Borage flower & seeds

    Once pollinated, borage forms tiny thistle-like seeds, which feed finches & other wild birds. Some fall to the ground to reseed your garden with borage for the next year.

    black aphids on borage

    Borage makes a fantastic black aphid lure trap. Aphids seem to go after one borage plant at a time. Once they set up shop on a plant, let birds like wrens & chickadees or wasps eat the aphids or yank out infested lure plants as needed.

    So, to recap: Borage is bitchin’ because bees of all kinds can’t resist it. Borage is edible. Borage makes a great pest lure trap. Borage grows seeds that feeds wild birds.

    Other reasons to grow borage: Once you plant borage, you will always have it. This annual plant will self-seed itself and pop up in other parts of your garden. We don’t consider it invasive because it is far too beneficial to become problematic. Plus, when a plant pops up that you don’t want, it’s simple to pull and either eat or feed to your compost pile.

    If you dig up very young seedlings, it may be possible to transplant borage babies from one part of the garden to the others, but the big root on larger plants doesn’t forgive being dug up, and those plants may simply wilt to the ground if you try to move them around. If you buy a borage start of any size or that is already blooming, don’t be surprised if it doesn’t last long before giving up the ghost. It’s an annual after all. Really, growing it from seed is a great way to go! And, while its chunky root system may be simple, it is also powerful, which means borage will help break up soil creating more air and water pocket space.

    And, who doesn’t want a true blue flower in their garden? Blues aren’t just popular with pollinators; human eyeballs love them too. Many blue flowers are actually tinted purple, but not borage. It’s truly blue. Sometimes, under stress, it will flush pink, but that’s more rare than common. Its pretty flowers are fun to dry and mix into your homemade herbal tea blends too.

    Rumors (or are they truths?) about borage: You may have heard that borage deters tomato hornworm, and maybe it does. We’ve grown borage by our tomato plants for many years without a hornworm showing up once — but we have no proof that the borage is what kept the hornworm away. If you have experience with borage and hornworm, let us know! Also, Robin’s mom always says, “Borage for courage!” She claims this is based on the idea that borage was fed to Roman soldiers before battle to give them the guts to fight. Whether that’s true or not, we hope it doesn’t really require a lot of courage on your part to grow borage in your own garden. Try it from seed; it germinates readily and generously!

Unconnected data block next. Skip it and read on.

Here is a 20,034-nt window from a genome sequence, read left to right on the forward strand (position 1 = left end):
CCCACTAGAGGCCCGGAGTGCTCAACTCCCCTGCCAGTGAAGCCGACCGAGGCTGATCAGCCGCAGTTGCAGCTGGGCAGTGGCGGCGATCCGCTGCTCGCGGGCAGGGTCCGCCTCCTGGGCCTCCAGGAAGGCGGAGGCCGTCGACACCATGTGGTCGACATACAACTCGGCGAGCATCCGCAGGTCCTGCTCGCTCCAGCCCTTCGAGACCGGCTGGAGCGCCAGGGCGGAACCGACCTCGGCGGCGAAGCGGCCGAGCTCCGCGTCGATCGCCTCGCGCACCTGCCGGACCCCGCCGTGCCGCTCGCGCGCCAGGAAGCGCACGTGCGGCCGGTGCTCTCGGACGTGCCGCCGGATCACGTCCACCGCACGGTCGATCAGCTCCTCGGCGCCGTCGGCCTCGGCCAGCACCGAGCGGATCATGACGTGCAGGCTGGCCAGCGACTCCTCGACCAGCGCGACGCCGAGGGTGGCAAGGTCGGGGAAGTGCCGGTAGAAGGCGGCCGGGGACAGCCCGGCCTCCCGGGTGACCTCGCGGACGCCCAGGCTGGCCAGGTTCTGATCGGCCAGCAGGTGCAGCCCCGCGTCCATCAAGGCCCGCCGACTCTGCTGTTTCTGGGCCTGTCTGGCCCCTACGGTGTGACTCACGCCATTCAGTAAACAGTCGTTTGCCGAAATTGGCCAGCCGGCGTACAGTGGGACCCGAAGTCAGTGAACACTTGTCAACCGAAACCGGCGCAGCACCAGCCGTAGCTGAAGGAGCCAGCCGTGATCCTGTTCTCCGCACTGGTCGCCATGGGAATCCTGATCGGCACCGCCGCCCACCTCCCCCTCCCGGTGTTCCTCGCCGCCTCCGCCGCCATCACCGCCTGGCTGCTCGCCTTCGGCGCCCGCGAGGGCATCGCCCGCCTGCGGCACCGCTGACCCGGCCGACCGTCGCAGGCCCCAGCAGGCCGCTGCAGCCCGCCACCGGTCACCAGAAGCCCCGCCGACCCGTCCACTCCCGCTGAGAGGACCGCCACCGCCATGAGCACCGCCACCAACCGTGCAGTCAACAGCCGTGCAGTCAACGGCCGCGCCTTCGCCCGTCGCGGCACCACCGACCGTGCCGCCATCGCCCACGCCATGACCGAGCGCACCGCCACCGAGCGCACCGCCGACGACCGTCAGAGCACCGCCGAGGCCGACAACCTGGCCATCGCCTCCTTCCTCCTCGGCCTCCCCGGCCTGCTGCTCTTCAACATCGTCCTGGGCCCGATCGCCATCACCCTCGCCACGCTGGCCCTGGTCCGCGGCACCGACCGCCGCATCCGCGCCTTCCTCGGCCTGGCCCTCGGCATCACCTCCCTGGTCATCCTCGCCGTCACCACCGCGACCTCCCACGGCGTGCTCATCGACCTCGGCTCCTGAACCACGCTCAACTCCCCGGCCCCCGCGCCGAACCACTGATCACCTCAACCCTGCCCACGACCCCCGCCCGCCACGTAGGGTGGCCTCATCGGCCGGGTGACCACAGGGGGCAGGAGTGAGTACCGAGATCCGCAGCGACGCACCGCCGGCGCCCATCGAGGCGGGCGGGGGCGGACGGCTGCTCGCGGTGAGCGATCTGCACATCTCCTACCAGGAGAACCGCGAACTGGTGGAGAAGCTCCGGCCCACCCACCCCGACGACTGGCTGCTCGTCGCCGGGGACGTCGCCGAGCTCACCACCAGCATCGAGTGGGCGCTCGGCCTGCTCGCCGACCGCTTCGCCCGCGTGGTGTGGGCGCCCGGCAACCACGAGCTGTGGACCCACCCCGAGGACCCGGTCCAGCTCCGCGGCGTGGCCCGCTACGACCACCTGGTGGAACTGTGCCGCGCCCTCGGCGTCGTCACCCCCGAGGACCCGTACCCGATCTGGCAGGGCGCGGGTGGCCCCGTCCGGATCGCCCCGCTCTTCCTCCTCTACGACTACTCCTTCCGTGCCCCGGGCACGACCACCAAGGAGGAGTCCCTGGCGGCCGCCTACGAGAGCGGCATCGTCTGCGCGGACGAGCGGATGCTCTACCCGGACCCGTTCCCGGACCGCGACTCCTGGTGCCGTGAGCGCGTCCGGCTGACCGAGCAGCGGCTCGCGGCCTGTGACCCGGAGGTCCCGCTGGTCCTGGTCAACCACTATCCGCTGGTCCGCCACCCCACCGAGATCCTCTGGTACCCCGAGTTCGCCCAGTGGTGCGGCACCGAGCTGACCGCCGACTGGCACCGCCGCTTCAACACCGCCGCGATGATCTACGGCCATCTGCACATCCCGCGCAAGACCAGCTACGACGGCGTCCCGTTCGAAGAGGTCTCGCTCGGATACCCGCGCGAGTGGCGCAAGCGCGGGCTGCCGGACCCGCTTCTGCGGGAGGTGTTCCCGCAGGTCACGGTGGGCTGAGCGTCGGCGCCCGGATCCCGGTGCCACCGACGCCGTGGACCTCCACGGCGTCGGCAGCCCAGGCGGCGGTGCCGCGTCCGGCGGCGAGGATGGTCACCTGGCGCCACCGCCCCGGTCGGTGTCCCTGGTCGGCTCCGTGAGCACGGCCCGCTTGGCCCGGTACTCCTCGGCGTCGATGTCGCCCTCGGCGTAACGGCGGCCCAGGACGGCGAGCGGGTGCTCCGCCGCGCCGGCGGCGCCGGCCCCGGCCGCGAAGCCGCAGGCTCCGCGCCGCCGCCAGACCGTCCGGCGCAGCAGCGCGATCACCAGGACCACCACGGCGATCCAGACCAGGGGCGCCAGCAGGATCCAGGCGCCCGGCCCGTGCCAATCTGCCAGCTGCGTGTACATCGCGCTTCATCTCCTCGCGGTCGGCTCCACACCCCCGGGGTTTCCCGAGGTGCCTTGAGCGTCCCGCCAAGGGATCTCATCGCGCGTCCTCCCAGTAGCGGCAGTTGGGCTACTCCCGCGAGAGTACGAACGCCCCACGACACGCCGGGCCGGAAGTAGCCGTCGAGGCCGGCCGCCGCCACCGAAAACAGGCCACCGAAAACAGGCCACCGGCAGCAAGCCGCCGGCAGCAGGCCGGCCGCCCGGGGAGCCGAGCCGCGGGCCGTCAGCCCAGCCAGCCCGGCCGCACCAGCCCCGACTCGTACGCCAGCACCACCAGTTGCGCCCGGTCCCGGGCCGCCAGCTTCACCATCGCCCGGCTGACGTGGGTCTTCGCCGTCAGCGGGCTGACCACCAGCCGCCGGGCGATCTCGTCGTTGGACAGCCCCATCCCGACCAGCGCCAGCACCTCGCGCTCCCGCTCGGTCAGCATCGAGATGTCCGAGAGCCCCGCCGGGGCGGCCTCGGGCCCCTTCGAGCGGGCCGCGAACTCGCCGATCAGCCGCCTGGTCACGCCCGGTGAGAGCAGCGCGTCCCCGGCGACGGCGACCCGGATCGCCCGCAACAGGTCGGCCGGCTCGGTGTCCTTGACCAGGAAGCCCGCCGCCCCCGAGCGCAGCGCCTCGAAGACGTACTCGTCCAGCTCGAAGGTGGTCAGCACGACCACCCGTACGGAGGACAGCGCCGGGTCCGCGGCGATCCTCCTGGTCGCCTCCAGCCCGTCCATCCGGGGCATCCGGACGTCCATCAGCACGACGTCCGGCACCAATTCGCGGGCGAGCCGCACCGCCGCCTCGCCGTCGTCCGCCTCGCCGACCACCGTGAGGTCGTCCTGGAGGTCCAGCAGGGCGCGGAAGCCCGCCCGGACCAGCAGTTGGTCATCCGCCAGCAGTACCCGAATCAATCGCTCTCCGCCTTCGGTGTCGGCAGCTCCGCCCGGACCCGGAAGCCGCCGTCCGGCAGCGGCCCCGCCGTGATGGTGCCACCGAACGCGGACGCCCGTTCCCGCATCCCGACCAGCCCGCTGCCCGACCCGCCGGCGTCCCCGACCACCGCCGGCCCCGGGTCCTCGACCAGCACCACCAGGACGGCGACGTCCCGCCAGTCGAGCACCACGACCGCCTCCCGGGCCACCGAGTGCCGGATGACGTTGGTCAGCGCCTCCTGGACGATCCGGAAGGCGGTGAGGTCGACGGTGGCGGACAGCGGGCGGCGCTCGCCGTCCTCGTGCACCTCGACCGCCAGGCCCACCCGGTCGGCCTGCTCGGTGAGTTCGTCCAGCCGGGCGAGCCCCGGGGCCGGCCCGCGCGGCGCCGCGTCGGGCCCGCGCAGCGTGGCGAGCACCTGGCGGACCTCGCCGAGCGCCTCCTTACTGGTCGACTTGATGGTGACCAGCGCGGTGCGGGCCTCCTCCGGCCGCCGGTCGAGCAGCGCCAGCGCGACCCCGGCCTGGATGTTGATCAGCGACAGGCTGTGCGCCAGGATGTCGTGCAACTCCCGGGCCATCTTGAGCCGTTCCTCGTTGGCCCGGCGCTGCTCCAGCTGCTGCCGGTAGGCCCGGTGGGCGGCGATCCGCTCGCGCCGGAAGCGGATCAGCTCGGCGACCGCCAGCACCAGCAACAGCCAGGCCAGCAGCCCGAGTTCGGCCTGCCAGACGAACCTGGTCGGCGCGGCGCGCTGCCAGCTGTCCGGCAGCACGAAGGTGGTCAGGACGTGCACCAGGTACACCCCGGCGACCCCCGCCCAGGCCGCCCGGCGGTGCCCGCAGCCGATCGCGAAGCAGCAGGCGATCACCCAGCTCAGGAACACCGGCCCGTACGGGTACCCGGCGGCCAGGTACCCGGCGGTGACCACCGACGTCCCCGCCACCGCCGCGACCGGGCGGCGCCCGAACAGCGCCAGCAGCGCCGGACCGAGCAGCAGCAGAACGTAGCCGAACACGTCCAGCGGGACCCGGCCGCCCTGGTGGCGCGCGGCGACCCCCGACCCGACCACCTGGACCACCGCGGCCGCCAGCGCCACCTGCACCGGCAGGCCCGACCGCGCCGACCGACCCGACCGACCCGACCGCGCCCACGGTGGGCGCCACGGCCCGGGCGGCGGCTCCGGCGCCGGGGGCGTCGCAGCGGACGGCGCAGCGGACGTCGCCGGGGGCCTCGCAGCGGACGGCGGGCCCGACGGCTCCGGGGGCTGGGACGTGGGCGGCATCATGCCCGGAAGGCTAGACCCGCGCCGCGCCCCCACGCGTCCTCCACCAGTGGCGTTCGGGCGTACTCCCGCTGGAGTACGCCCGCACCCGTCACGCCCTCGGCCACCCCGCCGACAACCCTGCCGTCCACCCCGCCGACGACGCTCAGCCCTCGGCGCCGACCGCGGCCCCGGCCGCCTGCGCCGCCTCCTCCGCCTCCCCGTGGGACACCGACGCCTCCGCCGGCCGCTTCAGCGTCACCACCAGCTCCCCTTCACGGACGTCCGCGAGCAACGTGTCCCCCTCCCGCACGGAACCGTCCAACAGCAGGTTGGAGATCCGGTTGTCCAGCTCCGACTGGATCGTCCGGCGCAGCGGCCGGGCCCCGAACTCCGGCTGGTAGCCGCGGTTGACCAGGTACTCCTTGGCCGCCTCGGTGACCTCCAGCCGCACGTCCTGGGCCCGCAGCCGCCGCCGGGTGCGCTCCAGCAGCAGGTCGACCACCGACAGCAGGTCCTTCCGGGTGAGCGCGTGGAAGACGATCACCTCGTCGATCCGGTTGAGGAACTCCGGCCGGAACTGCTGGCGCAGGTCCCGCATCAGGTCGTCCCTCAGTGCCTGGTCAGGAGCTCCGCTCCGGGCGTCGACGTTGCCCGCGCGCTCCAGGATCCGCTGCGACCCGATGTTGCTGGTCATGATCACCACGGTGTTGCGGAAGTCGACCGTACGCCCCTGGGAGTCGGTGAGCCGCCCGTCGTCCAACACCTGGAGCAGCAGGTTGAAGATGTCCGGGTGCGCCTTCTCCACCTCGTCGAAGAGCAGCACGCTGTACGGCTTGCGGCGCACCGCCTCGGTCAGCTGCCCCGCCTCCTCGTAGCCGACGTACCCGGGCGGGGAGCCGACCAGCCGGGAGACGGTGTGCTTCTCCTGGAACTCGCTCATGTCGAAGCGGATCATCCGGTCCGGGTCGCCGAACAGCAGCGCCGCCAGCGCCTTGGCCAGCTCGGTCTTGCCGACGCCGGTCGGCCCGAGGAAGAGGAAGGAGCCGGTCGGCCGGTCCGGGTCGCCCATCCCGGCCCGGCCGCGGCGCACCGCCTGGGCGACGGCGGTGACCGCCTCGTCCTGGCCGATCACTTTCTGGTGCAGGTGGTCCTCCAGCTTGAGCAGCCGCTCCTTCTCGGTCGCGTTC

• Asparagus Beetle ID & Control

    July 02, 2014

    If you have an asparagus patch, keep an eye out for the highly destructive asparagus beetle starting early in summer (if not sooner). Now that we have a thriving asparagus patch, our garden has exactly what this annoying pest most desires. The seed pods are beginning to ripen on the tall, feathery plant fronds. And, that’s exactly where these beetles prefer to lay their eggs.

    Adult Spotted Asparagus Beetle on Asparagus Frond

    Adult Spotted Asparagus Beetles are orange-red with black spots.
    They appear around the time asparagus seed pods begin to ripen.

    Fortunately, we haven’t had many of these pest insects yet this season. Still, we’re checking the plants carefully each day and squishing any adults chewing stems and looking for lovers. They’re tiny, but it’s hard to miss those bright orange-red forms against the green of the stems. They’ll be a little harder to spot when the seed pods ripen to orange-red, so watching early is key.

    If you’re on squishing patrol, take care to put one hand under the beetle and use the other one to squish with a quick pinch. Otherwise, these little critters will sense you coming, scurry to the underside of the branch, and then drop to the ground where you’ll never find them. If your hand is underneath, you’ll catch them before they fall.

    Adult Asparagus Beetle

    Adult Asparagus Beetle (Crioceris duodecimpunctata) chew on plant stems while they hang out looking for a mate. After mating, they will deposit eggs on or near Asparagus seed pods.

    Be sure you know what to look for. The Spotted Asparagus Beetle, which is what we have and is shown above, looks a lot like the beneficial Lady Beetle (aka LadyBug), which is shown below. How to tell them apart? The Lady Beetle is dome shaped and usually a deep, blood red. The Spotted Asparagus Beetle is more elongated than dome shaped, has a distinct set of dark antennae, and they’re more orange-red than blood red.

    Beneficial Lady Beetle

    The blood-red, dome-shaped Lady Beetle is a beneficial insect that will prey on Asparagus Beetle for you. Take care not to mistake them for the pests.

    We’ve noticed the Lady Beetles and their larvae are spending a lot of time cruising through the asparagus fronds as well. They’re known predators of this pest, so we’re hoping they’re getting a belly full and keeping our patch free and clear of any eggs the adults may lay. If the Lady Beetles and our squishing isn’t enough, hopefully the hovering parasitic wasps will inject their predatory eggs into any newly laid eggs Asparagus Beetle eggs that the rest of us miss. And, of course, our resident fledgling wrens and chickadees are also on patrol — hopefully eating more Asparagus Beetles than Lady Beetles!

    Lady Beetle Aphid Lions